Friday, October 05, 2007
Raila's Meeting With John Githongo
Sources close to former Ethics PS confirm that the meeting took place recently
As the country hurtles towards the general elections in a couple of weeks, Kumekucha can now authoritatively report that high drama has been unfolding behind the scenes.
My trail of this amazing story started with a hot tip from a trusted source in London that ODM presidential candidate Raila Odinga had a meeting with former ethics PS John Githongo in that British capital very recently. Impeccable sources close to Githongo not only confirmed that such a meeting actually took place, but they added a number of sizzling riders;
- That the former ethics PS is intrigued by the seven point governance agenda Raila announced at the airport on his return to the country on Saturday 22nd September. Especially the part that touched on restitution fo the nation's missing billions.
- That Raila Odinga discreetly approached John Githongo as early as March 2006 to discuss the issue of coming up with a just system for recovery of assets looted by past and present administrations and closing these past corruptions through restitution. Their meetings and contacts have been ongoing.
But what has been even more fascinating has been the reaction all round to Raila's blistering statement on corruption released at the airport on his return. Contrary to what the president's campaign team must have been hoping for, this issue of corruption and especially the Anglo Leasing scandal will just not go away and is shaping up to be a major campaign issue, in a country where previous general elections have hardly addressed issues.
This issue of restitution and the returning of vast amounts of wealth looted from the people of Kenya has provoked statements from heavyweights like President Kibaki himself, former president Moi and his son Gideon amongst others. There is no doubt that Raila's speech more than ruffled a few feathers.
However the whole issue of Kenya's looted billions is a very complex issue indeed. Analysts are asking searching questions as to how possible it will be for the ODM presidential candidate to keep his promise on corruption, if he is elected. Can he really turn the stones that have always proved to be too heavy to budge (let alone turn)? This point was illustrated by a recent Gado cartoon in the September 29 th issue of the Saturday Nation.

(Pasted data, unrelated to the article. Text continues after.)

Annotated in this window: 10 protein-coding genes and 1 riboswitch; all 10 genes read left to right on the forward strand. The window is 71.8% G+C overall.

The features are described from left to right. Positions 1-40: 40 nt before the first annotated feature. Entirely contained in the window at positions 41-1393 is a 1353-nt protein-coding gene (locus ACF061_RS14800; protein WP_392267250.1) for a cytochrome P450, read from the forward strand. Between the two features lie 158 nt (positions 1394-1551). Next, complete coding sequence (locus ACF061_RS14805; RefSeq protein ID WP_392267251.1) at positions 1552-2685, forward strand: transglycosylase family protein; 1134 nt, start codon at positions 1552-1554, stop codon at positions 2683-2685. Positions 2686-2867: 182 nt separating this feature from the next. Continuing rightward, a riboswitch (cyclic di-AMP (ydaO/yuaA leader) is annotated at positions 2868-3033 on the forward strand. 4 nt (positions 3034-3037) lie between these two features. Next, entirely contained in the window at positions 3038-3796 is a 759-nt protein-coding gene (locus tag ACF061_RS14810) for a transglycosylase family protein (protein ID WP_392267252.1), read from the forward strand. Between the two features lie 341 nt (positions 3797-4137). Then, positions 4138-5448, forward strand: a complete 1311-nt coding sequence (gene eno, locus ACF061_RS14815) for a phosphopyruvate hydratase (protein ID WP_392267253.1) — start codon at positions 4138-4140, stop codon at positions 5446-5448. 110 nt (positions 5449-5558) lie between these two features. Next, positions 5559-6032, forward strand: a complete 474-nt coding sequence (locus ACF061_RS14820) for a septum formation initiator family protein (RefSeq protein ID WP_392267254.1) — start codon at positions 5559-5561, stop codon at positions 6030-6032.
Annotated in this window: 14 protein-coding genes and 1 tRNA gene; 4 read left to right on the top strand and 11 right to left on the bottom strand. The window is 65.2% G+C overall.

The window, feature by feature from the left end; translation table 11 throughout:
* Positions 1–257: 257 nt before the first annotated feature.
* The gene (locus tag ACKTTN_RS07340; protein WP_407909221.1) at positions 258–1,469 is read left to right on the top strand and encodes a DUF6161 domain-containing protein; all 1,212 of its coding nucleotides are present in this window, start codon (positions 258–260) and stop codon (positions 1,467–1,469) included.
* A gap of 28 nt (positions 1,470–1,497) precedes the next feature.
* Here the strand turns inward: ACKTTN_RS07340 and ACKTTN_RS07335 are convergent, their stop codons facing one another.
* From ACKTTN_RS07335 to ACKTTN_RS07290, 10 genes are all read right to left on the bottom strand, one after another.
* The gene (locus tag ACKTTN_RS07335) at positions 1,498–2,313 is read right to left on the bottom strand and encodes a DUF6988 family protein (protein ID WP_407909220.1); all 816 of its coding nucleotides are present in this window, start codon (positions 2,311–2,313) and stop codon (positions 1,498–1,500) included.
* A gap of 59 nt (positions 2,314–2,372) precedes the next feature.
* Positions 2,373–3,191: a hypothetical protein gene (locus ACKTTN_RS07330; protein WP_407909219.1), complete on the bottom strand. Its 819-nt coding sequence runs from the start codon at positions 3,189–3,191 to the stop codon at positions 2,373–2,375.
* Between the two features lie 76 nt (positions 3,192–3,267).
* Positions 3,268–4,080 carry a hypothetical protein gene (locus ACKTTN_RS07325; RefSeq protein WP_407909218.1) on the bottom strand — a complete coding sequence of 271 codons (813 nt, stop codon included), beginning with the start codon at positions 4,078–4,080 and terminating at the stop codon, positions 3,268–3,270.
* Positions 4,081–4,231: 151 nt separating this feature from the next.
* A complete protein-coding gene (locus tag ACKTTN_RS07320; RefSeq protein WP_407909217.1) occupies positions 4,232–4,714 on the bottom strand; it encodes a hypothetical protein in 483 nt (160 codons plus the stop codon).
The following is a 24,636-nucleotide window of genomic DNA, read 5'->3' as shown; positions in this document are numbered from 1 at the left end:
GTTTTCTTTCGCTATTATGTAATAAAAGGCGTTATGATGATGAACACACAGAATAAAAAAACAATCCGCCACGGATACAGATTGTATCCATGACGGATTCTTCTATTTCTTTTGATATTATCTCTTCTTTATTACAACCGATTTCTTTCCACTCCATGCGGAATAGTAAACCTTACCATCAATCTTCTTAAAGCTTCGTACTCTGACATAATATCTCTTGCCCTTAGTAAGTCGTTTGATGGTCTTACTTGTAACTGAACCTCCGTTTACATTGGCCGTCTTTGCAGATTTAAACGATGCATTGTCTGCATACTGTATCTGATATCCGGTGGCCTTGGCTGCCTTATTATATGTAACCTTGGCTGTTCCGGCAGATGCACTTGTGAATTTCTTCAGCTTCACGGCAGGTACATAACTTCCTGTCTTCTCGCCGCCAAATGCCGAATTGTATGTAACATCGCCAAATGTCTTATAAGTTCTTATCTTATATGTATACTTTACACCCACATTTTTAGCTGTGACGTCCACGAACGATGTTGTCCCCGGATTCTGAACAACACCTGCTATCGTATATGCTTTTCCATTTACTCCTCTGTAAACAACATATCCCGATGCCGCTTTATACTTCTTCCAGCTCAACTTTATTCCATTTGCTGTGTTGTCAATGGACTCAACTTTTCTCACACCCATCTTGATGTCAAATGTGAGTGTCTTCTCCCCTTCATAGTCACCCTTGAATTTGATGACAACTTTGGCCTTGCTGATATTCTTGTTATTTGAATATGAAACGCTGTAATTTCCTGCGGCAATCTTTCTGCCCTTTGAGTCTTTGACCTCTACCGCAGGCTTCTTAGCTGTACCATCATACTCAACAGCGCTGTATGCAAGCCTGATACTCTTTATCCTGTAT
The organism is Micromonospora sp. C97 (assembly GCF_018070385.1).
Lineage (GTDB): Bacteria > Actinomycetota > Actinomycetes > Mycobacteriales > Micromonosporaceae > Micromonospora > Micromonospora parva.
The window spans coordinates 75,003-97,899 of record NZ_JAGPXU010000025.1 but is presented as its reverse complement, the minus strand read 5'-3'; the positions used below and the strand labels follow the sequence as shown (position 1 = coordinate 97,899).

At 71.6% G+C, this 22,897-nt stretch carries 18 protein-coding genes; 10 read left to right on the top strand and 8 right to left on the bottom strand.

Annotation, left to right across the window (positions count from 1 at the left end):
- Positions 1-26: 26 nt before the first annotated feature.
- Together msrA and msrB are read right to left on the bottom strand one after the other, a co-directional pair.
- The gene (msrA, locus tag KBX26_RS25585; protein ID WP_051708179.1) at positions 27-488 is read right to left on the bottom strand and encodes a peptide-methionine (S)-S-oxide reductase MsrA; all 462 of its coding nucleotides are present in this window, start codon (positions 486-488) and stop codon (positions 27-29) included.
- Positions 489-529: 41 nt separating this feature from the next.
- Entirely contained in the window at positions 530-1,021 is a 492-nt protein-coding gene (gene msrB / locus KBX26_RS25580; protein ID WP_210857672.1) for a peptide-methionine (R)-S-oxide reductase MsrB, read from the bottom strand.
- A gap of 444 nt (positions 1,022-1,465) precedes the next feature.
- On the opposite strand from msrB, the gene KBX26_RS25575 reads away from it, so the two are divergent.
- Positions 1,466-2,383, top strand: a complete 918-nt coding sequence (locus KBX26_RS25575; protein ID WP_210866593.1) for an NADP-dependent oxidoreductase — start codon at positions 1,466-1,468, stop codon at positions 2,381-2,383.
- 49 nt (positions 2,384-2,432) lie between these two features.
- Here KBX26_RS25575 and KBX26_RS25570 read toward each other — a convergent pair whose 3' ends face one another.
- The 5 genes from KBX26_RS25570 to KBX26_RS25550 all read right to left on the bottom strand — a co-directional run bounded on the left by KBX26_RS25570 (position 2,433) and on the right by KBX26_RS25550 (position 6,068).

What has caused even more doubts is the fact that some of the people involved are powerful office bearers within ODM.
On the other hand the Hoo Ndii Emm presidential candidate has clearly stated his stand on this issue which is that the country should forget the past and move forward. In other words, Kenyans should let the looters off scot-free so that they and their future generations can enjoy their ill gotten wealth in peace, even as most Kenyans struggle to put food on the table. Hardly surprising coming from a candidate whose previous campaigns in the Rift Valley have included assurances to the Kalenjin that looters from the community would be protected under his administration.
Clearly the kind of excess baggage being carried by the country cannot allow for Mr Musyoka's policy to be feasible. For instance in 2002 the Kenyan people elected a new administration in the belief that corruption was a thing of the past. What followed was that the new administration used the model from looting that had been used by previous governments the fleece the exchequer of well over Kshs 50 billion in a series of about 18 fraudulent contracts, most of them to non-existent companies. It is that administration that is now appealing to Kenyans to re-elect it for another 5 year term. And their slogan is rather ironic; na Kazi iendelee (roughly translated to mean; and let the work continue). This obviously implies good work.
President Kibaki's campaign so far does not dare address corruption except to make carefully worded meaningless declarations. Sadly many of his supporters have not pushed their candidate for a stronger and more decisive stand on this very critical issue but have instead fully subscribed to, na Kazi iendelee which would seem to imply and let the work (which includes corruption) continue.
Posted by Chris at 9:35 AM